I know this may be obvious to most people, but I didn’t start doing it until last year. I always followed the instructions on the shampoo bottle to “wash, rinse, repeat.” Now I just wash and rinse and I still look just fine!

    9. ~Dawn says:

      Are you sending this to the FOF? You may want to, this is a good tip

    10. makingourway says:


      This is a good thought. I’ve heard it before, but still can’t manage to use less toothpaste – I’ve been programmed!

      I love your idea about windshield washer fluid for cleaning windows!! What an awesome idea! maybe they sell the anti-fog type for my bathrooms (:->)?

      One thing I’ll never use half of is toilet paper!

      Have a wonderful day,
      Making Our Way

    11. mahanda says:

      been doing this with laundry detergent for years (do let the clothes soak for awhile) only use vinegar water, borax and soap for household cleaning–cheapest ever and house never been cleaner. have started with shampoo (one time only) and 1/2 conditioner and have not noticed any difference in hair.
      this is great tip

    12. Tightwad Kitty says:

      I always use the minimum level required plus drop or bit more that I can get a away with in most things that I use. As for toilet paper fold not crunch into a ball. It’s four sheets versus twenty sheets problem. Teach toddler’s that one early and you will save money over time.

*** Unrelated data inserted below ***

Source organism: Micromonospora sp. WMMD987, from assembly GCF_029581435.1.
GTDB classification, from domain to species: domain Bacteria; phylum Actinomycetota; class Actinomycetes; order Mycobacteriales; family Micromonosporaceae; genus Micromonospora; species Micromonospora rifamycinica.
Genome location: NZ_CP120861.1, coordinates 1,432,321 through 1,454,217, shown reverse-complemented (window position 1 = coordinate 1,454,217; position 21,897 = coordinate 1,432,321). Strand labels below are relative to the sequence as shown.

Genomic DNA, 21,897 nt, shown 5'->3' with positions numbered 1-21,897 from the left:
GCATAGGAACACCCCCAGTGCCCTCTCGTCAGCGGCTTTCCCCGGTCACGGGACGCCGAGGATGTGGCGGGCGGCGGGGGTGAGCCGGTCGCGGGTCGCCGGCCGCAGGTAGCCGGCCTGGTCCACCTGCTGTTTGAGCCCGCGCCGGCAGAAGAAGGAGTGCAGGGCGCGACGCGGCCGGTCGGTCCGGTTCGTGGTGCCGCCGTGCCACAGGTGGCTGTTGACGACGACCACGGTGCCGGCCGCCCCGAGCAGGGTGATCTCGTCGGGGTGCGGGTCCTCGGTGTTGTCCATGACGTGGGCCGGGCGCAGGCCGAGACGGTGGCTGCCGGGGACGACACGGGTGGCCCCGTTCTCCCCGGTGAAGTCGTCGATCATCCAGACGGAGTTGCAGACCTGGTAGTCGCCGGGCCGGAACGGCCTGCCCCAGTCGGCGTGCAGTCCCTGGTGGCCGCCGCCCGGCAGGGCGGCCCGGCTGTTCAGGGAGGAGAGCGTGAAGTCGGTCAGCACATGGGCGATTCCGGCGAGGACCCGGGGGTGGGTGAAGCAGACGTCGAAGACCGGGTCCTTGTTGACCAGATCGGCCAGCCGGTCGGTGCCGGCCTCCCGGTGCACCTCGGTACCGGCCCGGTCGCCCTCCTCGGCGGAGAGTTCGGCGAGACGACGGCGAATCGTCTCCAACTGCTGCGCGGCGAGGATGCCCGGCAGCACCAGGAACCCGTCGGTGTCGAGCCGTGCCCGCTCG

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    14. Champion Cheapskate says:

      I guess breaking the rules neatly listed on the package (using less) may have merit. But please don’t swallow toothpaste or household cleaners.

      Sort of reminds me of food. Supersize me portions and the obesity epidemic. Just how much should we eat? Hmm…

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    16. swarovski says:

      There is an illusionist/Magician in the UK Derren Brown who I recently went to see who does the most fantastic trick. He forces people to answer questions with his own answers by the powers of suggestion. He does this by mixing hidden phrases into his show dialogue. Basically he uses hidden words (that until I saw a replay show didn’t even realise he’d said) to influence the audiences way of thinking. The most neat trick I have ever seen.